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17 April 2014 12:48 pm ,
Vol. 344 ,
Officials last week revealed that the U.S. contribution to ITER could cost $3.9 billion by 2034—roughly four times the...
An experimental hepatitis B drug that looked safe in animal trials tragically killed five of 15 patients in 1993. Now,...
Using the two high-quality genomes that exist for Neandertals and Denisovans, researchers find clues to gene activity...
A new report from the Intergovernmental Panel on Climate Change (IPCC) concludes that humanity has done little to slow...
Astronomers have discovered an Earth-sized planet in the habitable zone of a red dwarf—a star cooler than the sun—500...
Three years ago, Jennifer Francis of Rutgers University proposed that a warming Arctic was altering the behavior of the...
- 17 April 2014 12:48 pm , Vol. 344 , #6181
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Blood Carries Stem Cells to Brain
16 April 2003 (All day)
Injecting adult neural stem cells into the bloodstream of mice eases the debilitating symptoms of a disease similar to multiple sclerosis (MS). Although any application for humans is uncertain, scientists are intrigued by the possibility of simply delivering these cells via the bloodstream, rather than into the brain.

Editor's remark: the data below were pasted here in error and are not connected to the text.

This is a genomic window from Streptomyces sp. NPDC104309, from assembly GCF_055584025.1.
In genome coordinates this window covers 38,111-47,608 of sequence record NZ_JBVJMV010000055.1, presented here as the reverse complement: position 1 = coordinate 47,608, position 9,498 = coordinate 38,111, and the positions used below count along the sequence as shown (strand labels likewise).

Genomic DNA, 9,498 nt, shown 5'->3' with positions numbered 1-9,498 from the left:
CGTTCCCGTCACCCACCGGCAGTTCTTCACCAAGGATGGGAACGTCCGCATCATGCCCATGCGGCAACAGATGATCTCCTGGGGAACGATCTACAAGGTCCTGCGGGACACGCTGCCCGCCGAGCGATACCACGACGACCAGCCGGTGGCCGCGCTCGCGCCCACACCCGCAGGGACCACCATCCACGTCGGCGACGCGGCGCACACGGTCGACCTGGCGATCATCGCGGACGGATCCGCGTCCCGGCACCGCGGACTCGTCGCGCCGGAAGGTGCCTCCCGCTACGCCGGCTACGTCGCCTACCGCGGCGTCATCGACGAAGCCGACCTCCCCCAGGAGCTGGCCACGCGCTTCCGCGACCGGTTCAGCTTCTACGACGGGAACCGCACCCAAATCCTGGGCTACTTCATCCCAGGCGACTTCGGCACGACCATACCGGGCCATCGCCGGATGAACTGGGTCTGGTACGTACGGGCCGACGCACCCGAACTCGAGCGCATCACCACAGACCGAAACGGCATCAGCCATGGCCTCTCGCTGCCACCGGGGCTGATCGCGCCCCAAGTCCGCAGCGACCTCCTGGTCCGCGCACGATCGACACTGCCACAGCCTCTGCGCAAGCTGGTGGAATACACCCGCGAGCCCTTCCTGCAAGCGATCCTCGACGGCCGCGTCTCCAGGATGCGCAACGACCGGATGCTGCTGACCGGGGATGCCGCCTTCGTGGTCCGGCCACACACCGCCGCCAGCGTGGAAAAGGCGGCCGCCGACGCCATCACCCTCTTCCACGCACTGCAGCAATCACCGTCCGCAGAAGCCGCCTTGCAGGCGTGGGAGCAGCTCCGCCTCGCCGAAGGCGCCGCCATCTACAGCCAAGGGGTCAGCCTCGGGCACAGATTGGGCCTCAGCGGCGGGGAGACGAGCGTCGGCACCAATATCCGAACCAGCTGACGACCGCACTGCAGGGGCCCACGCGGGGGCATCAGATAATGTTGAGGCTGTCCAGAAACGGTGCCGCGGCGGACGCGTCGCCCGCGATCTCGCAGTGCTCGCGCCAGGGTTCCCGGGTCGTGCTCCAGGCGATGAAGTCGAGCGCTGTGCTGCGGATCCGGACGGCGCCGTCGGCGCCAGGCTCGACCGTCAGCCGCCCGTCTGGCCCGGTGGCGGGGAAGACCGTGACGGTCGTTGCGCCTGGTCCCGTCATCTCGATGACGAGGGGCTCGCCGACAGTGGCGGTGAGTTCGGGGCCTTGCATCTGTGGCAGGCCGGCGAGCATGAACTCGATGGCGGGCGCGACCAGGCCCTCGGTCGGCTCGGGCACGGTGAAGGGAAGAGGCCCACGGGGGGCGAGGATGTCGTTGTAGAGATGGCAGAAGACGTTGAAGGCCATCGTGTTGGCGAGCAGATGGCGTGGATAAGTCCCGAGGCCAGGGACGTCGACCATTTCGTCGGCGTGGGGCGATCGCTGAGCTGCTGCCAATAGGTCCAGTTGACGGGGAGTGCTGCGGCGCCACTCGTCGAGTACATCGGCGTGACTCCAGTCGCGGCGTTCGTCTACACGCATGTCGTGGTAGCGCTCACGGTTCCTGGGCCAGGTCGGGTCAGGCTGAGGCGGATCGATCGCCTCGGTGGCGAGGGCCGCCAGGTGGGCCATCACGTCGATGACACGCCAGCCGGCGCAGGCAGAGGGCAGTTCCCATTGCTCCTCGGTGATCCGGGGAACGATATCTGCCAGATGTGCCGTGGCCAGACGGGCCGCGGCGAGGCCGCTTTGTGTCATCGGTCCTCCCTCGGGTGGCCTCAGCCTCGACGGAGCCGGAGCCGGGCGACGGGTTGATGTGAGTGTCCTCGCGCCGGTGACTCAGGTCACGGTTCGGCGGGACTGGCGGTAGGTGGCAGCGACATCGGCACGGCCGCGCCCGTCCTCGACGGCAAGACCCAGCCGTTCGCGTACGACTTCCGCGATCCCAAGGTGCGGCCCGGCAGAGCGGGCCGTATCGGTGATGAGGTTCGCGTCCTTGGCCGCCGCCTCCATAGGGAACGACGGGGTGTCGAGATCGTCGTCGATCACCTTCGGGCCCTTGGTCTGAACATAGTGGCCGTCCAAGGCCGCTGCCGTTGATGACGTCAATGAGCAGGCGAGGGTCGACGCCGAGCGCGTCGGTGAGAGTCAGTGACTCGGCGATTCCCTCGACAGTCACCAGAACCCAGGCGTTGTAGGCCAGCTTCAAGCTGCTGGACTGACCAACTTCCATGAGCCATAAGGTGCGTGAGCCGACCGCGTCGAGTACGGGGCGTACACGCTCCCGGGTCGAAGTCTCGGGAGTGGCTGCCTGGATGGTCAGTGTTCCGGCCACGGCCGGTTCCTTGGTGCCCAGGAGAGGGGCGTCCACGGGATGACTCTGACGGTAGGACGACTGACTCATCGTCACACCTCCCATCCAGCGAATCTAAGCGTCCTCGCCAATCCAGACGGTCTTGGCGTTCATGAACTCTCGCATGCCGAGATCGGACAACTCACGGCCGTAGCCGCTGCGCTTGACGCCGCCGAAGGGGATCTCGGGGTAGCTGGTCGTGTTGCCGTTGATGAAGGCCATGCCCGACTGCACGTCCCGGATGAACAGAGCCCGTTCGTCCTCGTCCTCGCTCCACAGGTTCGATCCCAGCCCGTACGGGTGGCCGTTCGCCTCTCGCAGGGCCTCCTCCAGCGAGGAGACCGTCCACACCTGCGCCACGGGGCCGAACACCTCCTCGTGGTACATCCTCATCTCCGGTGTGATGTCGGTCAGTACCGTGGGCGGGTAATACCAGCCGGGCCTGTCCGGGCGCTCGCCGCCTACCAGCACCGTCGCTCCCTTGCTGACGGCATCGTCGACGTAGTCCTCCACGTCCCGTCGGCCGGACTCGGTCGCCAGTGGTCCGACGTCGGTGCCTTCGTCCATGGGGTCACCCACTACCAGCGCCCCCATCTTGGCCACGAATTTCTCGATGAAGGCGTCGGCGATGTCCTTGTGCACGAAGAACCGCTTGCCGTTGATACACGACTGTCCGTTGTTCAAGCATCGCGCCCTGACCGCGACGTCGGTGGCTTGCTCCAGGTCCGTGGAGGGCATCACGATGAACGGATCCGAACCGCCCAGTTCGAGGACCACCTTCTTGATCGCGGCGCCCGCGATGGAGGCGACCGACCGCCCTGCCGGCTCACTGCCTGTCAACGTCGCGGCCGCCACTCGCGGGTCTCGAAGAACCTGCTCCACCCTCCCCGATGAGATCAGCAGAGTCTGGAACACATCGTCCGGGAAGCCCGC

MS prompts the body's immune system to attack the myelin sheaths that help guide signals between neurons. Without sufficient myelin, patients develop brain lesions, have trouble walking, and suffer fatigue. Today, drugs that suppress the immune system are the treatment of choice, but researchers are also experimenting with stem cells and other cell types to rebuild the myelin sheath. Injected right into a lesion, such cells can fix the problem. The trouble is that patients tend to have many lesions, rendering direct injection impracticable.
Neurologist Gianvito Martino and his colleagues at San Raffaele Hospital in Milan, Italy, wanted to know whether adult neural stem cells could migrate to multiple brain lesions. To find out, they gave these cells to mice suffering from experimental autoimmune encephalomyelitis, a disease that closely resembles MS. Injected into either the bloodstream or spinal fluid, the stem cells found their way to the damaged areas where they turned into the more specialized oligodendrocytes cells and rebuilt the myelin sheaths. Forty-five days after injection, treated mice could walk again, the scientists report in the 17 April issue of Nature. The successful repair of myelin by intravenously injected neuronal stem cells could be a big step toward an improved therapy for humans, says Martino.
“The notion that you can target not just focal lesions but disseminated lesions using this type of delivery system is very powerful,” says Ian Duncan, a neuroscientist at the University of Wisconsin, Madison. “That's what I think the real take-home message would be.”